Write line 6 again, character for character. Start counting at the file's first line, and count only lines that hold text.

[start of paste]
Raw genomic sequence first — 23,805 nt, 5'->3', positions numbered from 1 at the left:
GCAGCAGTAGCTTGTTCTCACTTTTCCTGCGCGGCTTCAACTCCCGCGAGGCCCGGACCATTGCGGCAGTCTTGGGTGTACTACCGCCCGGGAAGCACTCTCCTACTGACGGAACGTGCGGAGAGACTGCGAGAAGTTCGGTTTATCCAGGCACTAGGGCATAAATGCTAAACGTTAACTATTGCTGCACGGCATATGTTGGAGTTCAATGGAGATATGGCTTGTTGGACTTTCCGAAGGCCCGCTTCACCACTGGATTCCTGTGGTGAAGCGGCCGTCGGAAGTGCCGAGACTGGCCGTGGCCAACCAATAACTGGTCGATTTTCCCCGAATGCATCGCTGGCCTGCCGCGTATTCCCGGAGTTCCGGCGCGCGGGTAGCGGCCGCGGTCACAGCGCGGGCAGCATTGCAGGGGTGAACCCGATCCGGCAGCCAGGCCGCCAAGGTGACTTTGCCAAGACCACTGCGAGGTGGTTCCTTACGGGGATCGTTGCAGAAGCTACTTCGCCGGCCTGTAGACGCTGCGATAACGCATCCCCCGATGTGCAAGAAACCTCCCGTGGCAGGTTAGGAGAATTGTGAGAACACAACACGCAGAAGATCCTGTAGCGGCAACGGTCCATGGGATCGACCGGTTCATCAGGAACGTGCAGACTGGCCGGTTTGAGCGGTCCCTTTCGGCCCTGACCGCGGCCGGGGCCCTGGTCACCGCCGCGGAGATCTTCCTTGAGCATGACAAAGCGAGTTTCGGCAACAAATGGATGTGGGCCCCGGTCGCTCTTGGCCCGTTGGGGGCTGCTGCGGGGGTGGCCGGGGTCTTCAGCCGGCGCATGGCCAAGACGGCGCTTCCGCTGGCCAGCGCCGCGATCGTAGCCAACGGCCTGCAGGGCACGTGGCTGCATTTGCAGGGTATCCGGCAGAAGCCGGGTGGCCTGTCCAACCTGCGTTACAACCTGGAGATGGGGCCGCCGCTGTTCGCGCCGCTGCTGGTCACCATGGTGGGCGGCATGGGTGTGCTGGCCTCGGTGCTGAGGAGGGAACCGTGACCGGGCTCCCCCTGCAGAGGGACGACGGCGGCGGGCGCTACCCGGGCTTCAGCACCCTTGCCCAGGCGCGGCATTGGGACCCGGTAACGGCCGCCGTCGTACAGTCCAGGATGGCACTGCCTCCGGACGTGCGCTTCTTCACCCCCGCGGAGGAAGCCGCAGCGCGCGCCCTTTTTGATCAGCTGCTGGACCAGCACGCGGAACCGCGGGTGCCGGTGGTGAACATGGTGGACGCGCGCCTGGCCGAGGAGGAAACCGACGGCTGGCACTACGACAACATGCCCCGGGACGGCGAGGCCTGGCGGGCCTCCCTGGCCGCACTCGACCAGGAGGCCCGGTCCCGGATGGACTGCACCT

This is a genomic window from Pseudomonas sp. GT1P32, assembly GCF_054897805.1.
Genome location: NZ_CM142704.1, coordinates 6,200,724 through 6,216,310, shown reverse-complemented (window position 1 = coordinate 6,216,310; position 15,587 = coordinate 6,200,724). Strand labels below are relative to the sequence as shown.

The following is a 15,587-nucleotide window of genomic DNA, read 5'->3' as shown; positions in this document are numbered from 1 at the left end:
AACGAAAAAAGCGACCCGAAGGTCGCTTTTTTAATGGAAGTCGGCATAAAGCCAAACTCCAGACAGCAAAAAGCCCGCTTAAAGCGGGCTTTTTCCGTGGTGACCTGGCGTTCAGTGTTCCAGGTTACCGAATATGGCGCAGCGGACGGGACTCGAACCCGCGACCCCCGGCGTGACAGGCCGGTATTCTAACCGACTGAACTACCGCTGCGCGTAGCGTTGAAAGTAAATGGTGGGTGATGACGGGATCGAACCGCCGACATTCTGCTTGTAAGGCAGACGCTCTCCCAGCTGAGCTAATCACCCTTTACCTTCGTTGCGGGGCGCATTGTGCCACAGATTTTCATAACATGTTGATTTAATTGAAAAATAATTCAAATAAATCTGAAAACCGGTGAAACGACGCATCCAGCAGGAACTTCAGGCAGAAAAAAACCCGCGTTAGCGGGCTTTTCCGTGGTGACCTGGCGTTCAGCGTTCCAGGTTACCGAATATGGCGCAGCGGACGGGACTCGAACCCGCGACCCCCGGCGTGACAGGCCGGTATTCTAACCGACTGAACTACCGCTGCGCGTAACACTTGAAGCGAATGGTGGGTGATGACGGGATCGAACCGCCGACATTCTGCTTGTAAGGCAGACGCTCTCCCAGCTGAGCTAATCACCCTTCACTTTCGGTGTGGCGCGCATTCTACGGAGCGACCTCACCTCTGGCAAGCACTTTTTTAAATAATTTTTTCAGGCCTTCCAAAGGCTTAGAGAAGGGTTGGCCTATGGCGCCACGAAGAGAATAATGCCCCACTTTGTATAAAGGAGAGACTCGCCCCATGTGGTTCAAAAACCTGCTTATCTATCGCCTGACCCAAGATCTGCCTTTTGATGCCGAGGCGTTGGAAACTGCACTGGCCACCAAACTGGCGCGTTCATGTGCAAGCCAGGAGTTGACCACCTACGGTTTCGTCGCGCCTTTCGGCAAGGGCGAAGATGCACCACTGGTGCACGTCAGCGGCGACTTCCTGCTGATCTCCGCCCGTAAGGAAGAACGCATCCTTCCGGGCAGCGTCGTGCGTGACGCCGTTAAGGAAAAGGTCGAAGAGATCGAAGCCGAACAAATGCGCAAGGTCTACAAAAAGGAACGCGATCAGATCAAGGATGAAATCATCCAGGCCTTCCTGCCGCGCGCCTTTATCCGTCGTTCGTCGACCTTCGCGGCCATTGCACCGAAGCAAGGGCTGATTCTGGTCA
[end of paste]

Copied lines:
AACGAAAAAAGCGACCCGAAGGTCGCTTTTTTAATGGAAGTCGGCATAAAGCCAAACTCCAGACAGCAAAAAGCCCGCTTAAAGCGGGCTTTTTCCGTGGTGACCTGGCGTTCAGTGTTCCAGGTTACCGAATATGGCGCAGCGGACGGGACTCGAACCCGCGACCCCCGGCGTGACAGGCCGGTATTCTAACCGACTGAACTACCGCTGCGCGTAGCGTTGAAAGTAAATGGTGGGTGATGACGGGATCGAACCGCCGACATTCTGCTTGTAAGGCAGACGCTCTCCCAGCTGAGCTAATCACCCTTTACCTTCGTTGCGGGGCGCATTGTGCCACAGATTTTCATAACATGTTGATTTAATTGAAAAATAATTCAAATAAATCTGAAAACCGGTGAAACGACGCATCCAGCAGGAACTTCAGGCAGAAAAAAACCCGCGTTAGCGGGCTTTTCCGTGGTGACCTGGCGTTCAGCGTTCCAGGTTACCGAATATGGCGCAGCGGACGGGACTCGAACCCGCGACCCCCGGCGTGACAGGCCGGTATTCTAACCGACTGAACTACCGCTGCGCGTAACACTTGAAGCGAATGGTGGGTGATGACGGGATCGAACCGCCGACATTCTGCTTGTAAGGCAGACGCTCTCCCAGCTGAGCTAATCACCCTTCACTTTCGGTGTGGCGCGCATTCTACGGAGCGACCTCACCTCTGGCAAGCACTTTTTTAAATAATTTTTTCAGGCCTTCCAAAGGCTTAGAGAAGGGTTGGCCTATGGCGCCACGAAGAGAATAATGCCCCACTTTGTATAAAGGAGAGACTCGCCCCATGTGGTTCAAAAACCTGCTTATCTATCGCCTGACCCAAGATCTGCCTTTTGATGCCGAGGCGTTGGAAACTGCACTGGCCACCAAACTGGCGCGTTCATGTGCAAGCCAGGAGTTGACCACCTACGGTTTCGTCGCGCCTTTCGGCAAGGGCGAAGATGCACCACTGGTGCACGTCAGCGGCGACTTCCTGCTGATCTCCGCCCGTAAGGAAGAACGCATCCTTCCGGGCAGCGTCGTGCGTGACGCCGTTAAGGAAAAGGTCGAAGAGATCGAAGCCGAACAAATGCGCAAGGTCTACAAAAAGGAACGCGATCAGATCAAGGATGAAATCATCCAGGCCTTCCTGCCGCGCGCCTTTATCCGTCGTTCGTCGACCTTCGCGGCCATTGCACCGAAGCAAGGGCTGATTCTGGTCA